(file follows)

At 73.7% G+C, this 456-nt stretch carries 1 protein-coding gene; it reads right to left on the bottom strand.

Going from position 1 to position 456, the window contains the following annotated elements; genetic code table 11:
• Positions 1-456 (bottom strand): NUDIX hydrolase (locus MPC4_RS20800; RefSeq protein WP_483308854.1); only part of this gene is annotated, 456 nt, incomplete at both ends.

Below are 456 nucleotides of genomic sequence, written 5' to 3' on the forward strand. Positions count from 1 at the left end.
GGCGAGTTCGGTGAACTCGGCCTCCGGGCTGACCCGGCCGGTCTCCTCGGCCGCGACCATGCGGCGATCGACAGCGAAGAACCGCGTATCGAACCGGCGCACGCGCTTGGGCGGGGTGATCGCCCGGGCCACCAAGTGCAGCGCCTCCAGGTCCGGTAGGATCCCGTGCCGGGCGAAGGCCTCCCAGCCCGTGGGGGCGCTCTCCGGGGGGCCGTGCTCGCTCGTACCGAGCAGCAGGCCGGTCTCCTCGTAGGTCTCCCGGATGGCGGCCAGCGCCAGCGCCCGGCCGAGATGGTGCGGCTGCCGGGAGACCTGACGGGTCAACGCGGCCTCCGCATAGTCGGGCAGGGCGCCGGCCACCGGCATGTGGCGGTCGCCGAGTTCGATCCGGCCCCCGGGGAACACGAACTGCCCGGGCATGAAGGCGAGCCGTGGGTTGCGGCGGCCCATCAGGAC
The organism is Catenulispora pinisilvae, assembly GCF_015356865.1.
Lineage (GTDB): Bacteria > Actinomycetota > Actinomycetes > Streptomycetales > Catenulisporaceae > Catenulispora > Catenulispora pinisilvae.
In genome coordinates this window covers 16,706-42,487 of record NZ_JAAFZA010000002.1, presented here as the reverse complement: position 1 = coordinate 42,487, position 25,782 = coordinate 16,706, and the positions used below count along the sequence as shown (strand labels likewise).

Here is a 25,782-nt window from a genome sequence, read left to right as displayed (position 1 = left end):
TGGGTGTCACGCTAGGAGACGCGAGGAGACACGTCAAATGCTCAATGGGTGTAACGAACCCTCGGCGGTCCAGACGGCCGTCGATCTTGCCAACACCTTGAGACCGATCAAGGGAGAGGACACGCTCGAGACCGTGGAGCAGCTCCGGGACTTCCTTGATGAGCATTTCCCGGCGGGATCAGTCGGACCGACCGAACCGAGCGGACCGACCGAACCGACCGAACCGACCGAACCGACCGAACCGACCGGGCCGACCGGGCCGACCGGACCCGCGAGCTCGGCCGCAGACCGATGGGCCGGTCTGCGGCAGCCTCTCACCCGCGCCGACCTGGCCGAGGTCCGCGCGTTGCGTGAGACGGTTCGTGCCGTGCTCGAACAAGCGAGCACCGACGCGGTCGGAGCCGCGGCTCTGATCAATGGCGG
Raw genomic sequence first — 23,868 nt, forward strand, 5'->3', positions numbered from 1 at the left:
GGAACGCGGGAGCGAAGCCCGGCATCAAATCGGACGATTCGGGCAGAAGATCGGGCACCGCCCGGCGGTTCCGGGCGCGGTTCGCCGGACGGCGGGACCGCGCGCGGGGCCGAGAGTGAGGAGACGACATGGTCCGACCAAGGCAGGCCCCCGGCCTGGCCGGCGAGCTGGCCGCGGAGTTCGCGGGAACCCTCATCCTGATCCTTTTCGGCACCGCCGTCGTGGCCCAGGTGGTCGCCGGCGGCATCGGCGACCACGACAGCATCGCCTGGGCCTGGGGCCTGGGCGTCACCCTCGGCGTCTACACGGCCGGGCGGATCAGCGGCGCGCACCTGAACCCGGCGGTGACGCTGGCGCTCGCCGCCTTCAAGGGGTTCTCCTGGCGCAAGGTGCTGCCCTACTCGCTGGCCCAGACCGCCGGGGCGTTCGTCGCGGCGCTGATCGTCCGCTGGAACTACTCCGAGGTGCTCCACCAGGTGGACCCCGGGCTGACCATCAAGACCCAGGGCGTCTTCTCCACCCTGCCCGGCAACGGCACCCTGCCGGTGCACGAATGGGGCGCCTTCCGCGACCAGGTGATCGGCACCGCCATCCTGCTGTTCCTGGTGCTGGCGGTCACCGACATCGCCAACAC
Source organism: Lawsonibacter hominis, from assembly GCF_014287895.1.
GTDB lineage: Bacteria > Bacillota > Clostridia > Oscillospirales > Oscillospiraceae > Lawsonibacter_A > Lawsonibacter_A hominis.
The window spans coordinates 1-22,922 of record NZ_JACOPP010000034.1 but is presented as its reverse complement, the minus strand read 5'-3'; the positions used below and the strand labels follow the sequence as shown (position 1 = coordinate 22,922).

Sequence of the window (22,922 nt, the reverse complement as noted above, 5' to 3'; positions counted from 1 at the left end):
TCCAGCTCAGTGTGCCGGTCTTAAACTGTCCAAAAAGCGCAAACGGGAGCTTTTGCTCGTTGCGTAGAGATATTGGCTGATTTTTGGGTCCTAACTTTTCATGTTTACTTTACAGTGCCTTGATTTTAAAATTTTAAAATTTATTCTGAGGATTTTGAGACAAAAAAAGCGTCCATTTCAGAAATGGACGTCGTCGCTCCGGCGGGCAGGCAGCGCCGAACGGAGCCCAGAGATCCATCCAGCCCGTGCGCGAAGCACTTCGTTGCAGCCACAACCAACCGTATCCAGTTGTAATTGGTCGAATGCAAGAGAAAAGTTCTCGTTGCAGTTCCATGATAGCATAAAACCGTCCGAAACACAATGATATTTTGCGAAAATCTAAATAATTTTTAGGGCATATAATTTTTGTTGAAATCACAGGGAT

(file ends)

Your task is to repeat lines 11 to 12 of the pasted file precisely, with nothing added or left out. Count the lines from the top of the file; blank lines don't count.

Raw genomic sequence first — 23,868 nt, forward strand, 5'->3', positions numbered from 1 at the left:
GGAACGCGGGAGCGAAGCCCGGCATCAAATCGGACGATTCGGGCAGAAGATCGGGCACCGCCCGGCGGTTCCGGGCGCGGTTCGCCGGACGGCGGGACCGCGCGCGGGGCCGAGAGTGAGGAGACGACATGGTCCGACCAAGGCAGGCCCCCGGCCTGGCCGGCGAGCTGGCCGCGGAGTTCGCGGGAACCCTCATCCTGATCCTTTTCGGCACCGCCGTCGTGGCCCAGGTGGTCGCCGGCGGCATCGGCGACCACGACAGCATCGCCTGGGCCTGGGGCCTGGGCGTCACCCTCGGCGTCTACACGGCCGGGCGGATCAGCGGCGCGCACCTGAACCCGGCGGTGACGCTGGCGCTCGCCGCCTTCAAGGGGTTCTCCTGGCGCAAGGTGCTGCCCTACTCGCTGGCCCAGACCGCCGGGGCGTTCGTCGCGGCGCTGATCGTCCGCTGGAACTACTCCGAGGTGCTCCACCAGGTGGACCCCGGGCTGACCATCAAGACCCAGGGCGTCTTCTCCACCCTGCCCGGCAACGGCACCCTGCCGGTGCACGAATGGGGCGCCTTCCGCGACCAGGTGATCGGCACCGCCATCCTGCTGTTCCTGGTGCTGGCGGTCACCGACATCGCCAACAC